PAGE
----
The recent AI rally in 2023 has been exhilarating to watch, with AI-related tech stocks driving much of the market’s gains. But as Nvidia’s (NASDAQ:NVDA) struggle to break $500 shows, the party may be coming to an end. While I still believe in the long-term potential of artificial intelligence, prices for many AI pure-plays have gotten ahead of themselves. There’s only so much investors are willing to pay for the promise of future growth.
However, some under-the-radar AI stocks focused on robotics and tangible operations remain attractively valued. As exciting as software and machine learning are, robotics is where the AI rubber meets the road. That said, many of these stocks don’t get the same love from Wall Street. That smells like opportunity to me.
While white-collar AI companies have largely priced in exponential growth for years to come, robotics has much more room to run. As AI capabilities advance, we’re reaching an inflection point where robots can take on increasingly complex manual tasks. The companies enabling this stand to be huge winners.
Siemens (OTCMKTS:SIEGY) has faced its share of struggles, but the German industrial conglomerate has rallied strongly following the pandemic. The company’s automation and robotics technologies are critical for factories looking to implement more advanced manufacturing techniques. Siemens offers an end-to-end stack encompassing hardware, software, and services. This provides Siemens with a significant competitive advantage.
In its latest earnings report, Siemens posted decent Q3 results, with revenue up 12.5% and orders up 15% year-over-year. However, the company noted that demand normalization in China slowed growth in specific product segments. I see this headwind as temporary, as Siemens’ long-term secular tailwinds remain intact. Its automation backlog also sits at a healthy €12.5 billion, providing revenue visibility.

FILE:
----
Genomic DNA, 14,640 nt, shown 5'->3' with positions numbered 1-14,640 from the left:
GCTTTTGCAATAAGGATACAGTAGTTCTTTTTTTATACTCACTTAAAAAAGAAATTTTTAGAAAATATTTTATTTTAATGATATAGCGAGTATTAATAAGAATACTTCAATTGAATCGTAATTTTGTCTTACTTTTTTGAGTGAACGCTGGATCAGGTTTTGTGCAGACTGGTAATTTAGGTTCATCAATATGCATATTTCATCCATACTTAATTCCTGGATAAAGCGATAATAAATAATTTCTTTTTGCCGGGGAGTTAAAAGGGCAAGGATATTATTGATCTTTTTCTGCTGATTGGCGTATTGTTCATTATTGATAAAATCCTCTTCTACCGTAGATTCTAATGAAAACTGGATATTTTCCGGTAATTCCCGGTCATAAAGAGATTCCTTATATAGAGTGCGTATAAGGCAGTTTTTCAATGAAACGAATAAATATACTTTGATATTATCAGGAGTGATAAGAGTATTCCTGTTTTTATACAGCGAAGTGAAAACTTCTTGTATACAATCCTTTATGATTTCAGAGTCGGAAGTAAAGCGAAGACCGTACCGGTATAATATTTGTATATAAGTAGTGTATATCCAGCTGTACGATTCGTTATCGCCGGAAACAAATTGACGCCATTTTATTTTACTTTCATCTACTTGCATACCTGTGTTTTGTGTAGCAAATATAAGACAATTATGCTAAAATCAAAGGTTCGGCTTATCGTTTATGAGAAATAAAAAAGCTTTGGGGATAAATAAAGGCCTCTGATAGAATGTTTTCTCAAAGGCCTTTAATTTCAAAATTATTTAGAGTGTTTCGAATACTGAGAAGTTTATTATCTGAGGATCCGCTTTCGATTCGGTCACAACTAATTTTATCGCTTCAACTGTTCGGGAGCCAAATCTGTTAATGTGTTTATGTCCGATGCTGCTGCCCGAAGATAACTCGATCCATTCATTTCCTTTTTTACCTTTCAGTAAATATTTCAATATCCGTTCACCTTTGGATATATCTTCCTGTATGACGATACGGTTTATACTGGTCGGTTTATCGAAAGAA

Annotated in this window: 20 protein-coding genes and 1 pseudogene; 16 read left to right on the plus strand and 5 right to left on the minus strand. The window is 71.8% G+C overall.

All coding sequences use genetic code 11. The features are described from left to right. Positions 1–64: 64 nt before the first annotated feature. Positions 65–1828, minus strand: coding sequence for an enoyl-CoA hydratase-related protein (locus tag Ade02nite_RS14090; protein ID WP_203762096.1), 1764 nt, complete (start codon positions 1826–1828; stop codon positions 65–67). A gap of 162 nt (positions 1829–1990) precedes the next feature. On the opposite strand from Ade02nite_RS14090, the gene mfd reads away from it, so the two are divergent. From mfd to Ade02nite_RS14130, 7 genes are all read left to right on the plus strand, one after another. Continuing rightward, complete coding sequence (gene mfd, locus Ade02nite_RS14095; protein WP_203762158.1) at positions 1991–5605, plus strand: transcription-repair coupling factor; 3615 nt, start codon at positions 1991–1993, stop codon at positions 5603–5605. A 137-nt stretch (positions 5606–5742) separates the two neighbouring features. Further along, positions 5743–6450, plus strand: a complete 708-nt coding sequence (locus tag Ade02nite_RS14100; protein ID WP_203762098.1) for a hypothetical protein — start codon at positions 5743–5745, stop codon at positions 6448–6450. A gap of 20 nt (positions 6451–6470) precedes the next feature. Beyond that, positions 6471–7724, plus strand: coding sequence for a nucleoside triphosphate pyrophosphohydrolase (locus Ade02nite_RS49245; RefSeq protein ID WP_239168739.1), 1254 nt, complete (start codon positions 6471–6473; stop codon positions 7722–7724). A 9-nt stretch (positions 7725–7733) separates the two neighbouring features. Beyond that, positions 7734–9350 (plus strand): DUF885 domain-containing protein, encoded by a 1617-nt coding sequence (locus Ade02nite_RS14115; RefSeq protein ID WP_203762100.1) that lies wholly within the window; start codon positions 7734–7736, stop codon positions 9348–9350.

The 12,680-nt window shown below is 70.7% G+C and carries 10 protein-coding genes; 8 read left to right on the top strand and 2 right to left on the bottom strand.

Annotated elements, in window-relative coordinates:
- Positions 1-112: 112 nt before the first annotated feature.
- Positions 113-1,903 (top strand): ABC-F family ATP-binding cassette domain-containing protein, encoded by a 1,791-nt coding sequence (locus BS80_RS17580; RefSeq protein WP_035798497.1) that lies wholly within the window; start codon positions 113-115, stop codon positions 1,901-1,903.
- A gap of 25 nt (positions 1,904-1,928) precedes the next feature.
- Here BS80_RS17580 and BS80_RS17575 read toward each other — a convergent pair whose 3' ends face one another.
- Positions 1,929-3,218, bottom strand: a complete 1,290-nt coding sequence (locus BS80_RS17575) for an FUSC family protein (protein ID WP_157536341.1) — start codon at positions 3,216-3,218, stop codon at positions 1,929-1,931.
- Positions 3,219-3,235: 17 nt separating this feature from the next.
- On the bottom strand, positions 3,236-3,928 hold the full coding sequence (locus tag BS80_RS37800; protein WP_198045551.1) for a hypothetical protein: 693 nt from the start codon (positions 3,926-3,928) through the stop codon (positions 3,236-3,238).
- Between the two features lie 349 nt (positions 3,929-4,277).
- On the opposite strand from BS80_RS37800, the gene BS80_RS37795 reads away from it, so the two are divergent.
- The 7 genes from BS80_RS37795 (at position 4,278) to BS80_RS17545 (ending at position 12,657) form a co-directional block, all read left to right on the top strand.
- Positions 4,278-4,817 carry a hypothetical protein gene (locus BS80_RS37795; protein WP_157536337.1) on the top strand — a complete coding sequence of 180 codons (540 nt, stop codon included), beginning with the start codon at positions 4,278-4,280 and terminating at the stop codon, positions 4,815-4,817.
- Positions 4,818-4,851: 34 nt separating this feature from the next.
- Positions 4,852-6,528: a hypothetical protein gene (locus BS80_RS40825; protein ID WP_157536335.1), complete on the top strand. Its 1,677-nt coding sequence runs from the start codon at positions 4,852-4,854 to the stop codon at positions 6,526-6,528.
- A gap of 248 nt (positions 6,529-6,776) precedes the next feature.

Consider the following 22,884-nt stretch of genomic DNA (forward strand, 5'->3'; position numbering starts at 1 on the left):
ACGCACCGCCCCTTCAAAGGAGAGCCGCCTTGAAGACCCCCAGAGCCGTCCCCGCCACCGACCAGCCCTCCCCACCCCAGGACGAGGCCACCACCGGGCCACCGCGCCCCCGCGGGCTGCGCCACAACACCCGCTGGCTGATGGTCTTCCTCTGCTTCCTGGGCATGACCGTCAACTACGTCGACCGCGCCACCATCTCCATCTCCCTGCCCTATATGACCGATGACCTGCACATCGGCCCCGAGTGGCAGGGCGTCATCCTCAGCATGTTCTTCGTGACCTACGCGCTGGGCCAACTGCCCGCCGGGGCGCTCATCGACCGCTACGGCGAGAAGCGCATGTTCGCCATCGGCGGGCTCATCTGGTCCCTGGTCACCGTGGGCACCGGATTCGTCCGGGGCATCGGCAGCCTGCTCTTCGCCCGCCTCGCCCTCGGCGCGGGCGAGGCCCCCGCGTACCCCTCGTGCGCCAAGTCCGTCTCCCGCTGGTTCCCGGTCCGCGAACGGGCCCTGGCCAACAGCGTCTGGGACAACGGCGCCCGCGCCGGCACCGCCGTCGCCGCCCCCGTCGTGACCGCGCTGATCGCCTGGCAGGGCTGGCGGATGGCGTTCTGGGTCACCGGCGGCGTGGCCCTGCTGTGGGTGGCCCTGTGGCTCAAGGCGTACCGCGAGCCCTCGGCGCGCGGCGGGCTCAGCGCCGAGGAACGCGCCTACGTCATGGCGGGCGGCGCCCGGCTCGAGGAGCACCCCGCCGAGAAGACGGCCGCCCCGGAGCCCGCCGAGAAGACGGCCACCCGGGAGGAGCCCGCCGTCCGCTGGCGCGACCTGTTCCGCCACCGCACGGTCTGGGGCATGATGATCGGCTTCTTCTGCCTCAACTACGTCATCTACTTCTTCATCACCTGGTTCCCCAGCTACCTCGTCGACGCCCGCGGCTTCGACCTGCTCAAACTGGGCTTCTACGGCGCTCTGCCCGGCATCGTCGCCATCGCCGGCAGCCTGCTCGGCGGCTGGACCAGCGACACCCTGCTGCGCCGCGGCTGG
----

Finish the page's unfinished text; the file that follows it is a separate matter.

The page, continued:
Trading at just 13-times forward earnings, Siemens looks attractively valued, especially considering its leading market share and financial strength. Analysts forecast 14% revenue growth this year and steady margin expansion. Siemens pays a decent 3% dividend yield as well. I believe the recent slide in its stock presents a compelling buying opportunity.
Unlike Siemens, PTC (NASDAQ:PTC) is a pure-play software company with a major footprint in industrial robotics and automation. The company is successfully executing a pivot towards recurring software sales, driving rapid growth. In its Q3 earnings release, PTC posted 25% annual recurring revenue (ARR) growth, which came in ahead of expectations.
Some worry that a slowing economy could hit PTC’s growth, but its performance has remained remarkably resilient. The company continues rapidly gaining PLM market share from legacy competitors, while its recent acquisitions of ServiceMax and Arena expand its presence in adjacent spaces. PTC now forecasts 13% organic constant currency ARR growth for FY23, at the midpoint of its guidance range.
Still, at 34-times forward earnings, PTC isn’t exactly cheap. However, this premium valuation is warranted, given its double-digit growth trajectory. Consensus estimates call for 12% annual revenue growth over the next three years and significant earnings per share growth. PTC also generates plenty of cash to support its growth investments. While not a screaming bargain, I think PTC’s premium multiple is justified.
As a leading supplier of automated test equipment to the semiconductor industry, Teradyne (NASDAQ:TER) provides mission-critical technologies to manufacture chips for robotics and AI applications. However, TER stock has languished amid a downturn in the memory and smartphone markets.
That said, I believe the negativity around Teradyne’s near-term results is overblown. The company posted better-than-expected Q2 earnings, driven by strength in the auto and industrial markets. Management also noted strong demand from high-performance computing segments tied to artificial intelligence. While its robotic unit faces macro uncertainty, Teradyne’s core semiconductor test franchise remains resilient.
Trading at 36-times forward earnings, TER stock looks fairly priced, especially considering analysts expect a sharp rebound with roughly 20% sales growth over the next three years after a 15% decline this year. Its balance sheet is rock-solid as well. For investors with a long-term mindset, I think Teradyne’s recent underperformance presents a good buying opportunity.
On the date of publication, Omor Ibne Ehsan did not have (either directly or indirectly) any positions in the securities mentioned in this article. The opinions expressed in this article are those of the writer, subject to the InvestorPlace.com Publishing Guidelines.